September's unexpected 0.5% increase in construction spending was tempered somewhat by the fact that August's tally was revised downward, dropping considerably from the initially estimated 0.4% spending gain to a 0.2% decrease.

A Bloomberg survey had expected construction spending to fall 0.5% in September. Construction spending fell 2.6% in July, and was essentially unchanged in June. On a year-over-year basis, construction spending totaled a seasonally adjusted annual rate of $801.7 billion, or down 10.4% from a year ago, in September 2009. That's a substantial improvement from the 11.5% year-over-year decline recorded in August.

Another noticeable improvement in the September construction report concerned private construction, which was essentially unchanged at $482.0 billion -- its best one-month performance since it rose in April. Private, residential construction, which includes single-family homes, rose 1.8% to an annual rate of $227.7 billion. However, private, non-residential construction, which includes shopping malls and office buildings, declined 1.6% to a rate of $254.3 billion.

Meanwhile, public construction spending, which includes fiscal stimulus infrastructure projects, rose 1.3% in September to a seasonally adjusted annual rate of $319.7 billion.

Economists follow the U.S. Commerce Department's construction spending report because it provides the most comprehensive survey of both public sector and private sector (residential, commercial) building activity.

September Construction Report: Mixed Results

The September construction report was a qualified, positive data point for the sector and for the U.S. economy. The fact that private, residential construction rose is a cause for minor celebration. The private, residential component includes single-family homes, and activity in the sector declined sharply following the end of the original home buyer credit in April. The minor uptick in home building in September suggests that home builders are taking on selected, new projects -- but you can rest assured that most of these single-family homes have already been paid for by buyers – not built "on speculation" or for buyers not yet secured. Still, if the uptrend continues, it would be a ray of light for the hard-hit home-building sector.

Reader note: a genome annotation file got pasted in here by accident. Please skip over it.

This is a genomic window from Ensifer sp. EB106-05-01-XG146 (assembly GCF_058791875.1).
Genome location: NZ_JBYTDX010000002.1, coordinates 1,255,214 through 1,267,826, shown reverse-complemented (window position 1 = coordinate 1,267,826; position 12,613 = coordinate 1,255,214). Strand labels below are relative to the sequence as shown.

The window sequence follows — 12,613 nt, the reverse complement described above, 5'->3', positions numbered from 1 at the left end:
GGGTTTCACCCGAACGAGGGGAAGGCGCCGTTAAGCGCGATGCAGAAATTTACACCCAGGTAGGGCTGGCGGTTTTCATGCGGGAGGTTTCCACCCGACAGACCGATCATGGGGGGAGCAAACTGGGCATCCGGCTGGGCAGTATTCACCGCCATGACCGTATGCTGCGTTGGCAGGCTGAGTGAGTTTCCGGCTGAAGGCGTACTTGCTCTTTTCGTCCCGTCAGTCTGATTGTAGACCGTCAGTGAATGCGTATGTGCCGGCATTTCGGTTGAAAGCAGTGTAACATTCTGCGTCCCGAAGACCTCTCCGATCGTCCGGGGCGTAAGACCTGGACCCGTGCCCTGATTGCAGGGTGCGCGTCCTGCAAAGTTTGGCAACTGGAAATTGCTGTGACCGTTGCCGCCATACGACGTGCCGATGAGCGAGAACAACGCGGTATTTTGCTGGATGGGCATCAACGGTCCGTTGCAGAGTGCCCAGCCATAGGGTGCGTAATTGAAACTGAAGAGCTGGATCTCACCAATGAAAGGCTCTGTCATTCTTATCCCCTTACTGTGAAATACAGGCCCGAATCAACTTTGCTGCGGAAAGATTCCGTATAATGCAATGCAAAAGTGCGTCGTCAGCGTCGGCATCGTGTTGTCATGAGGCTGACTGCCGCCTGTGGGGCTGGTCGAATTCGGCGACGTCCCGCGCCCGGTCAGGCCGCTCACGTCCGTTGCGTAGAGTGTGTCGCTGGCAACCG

Meanwhile, the decline in private, non-residential construction, also called commercial construction, was not surprising. It's typical in a U.S. economy that features above-average vacancy rates in the nation's indoor malls and outdoor shopping centers. Further, if consumer spending does not trend back to pre-financial crisis levels, that will likely lengthen the recovery time for commercial construction.

In light of the revised decline in August construction spending, the picture is one of a tepid U.S. building sector -- something one would expect with a U.S. economy that's growing at a 2% rate, or well below its potential.

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November 02 2010 at 10:21 AM Report abuse rate up rate down Reply

The biggest scam on government projects is the "Buy American Act". It originally was started to preserve jobs in the US. Any projects funded with taxpayer's money was supposed to use only goods manufactured in the US. Now, it's goods manufactured in the US and by our "trading partners", like countries where the greedy corporations have outsourced jobs. "Made in Taiwan", "Made in South Korea", "Made in Mexico".....are "Buy American". This type of pandering will grow if the GOP and teabaggers have their way. The "Buy American" act needs to be cleaned up so it protects American workers, and prevents our tax money from going to other countries to profit corporations.

November 02 2010 at 8:23 AM Report abuse rate up rate down Reply

SO government spending projects dwarf private construction and this is seen as a good thing??? Sure Caterpillar is doing pretty good but most of those sales are to foreign markets. I have a good waste of taxpayer funds. In Aurora Ohio state route 43 was two lanes since it was first paved. There were plans to expand the road to four lanes due to traffic caused by Sea World and Geauga Lake. The project never got past the shovel ready stage. However under Obama's stimulus the road has now been widened. The problem, Geauga Lake and Sea World no longer exist and the road doesn't carry enough traffic to warrant the expansion anymore. There are projects like this all over the country wasting taxpayer money just to keep a few construction workers employed. The problem is that they have moved so many projects up that there won't be any need for so many workers as soon as the jobs are done.

November 01 2010 at 3:06 PM Report abuse +1 rate up rate down Reply
Americas Watchdo

We have the Corporate Whistleblower Center and we are not very thrilled public funded construction projects that do little more than waste money we do not have. Take as an example a the 73 Toll Road in California----it did not need to be resurfaced. However-with President Obama's stimulus money it was repaved. If you have specific information about this type of Government waste there could be rewards & we would love to hear from you.

November 01 2010 at 2:14 PM Report abuse rate up rate down Reply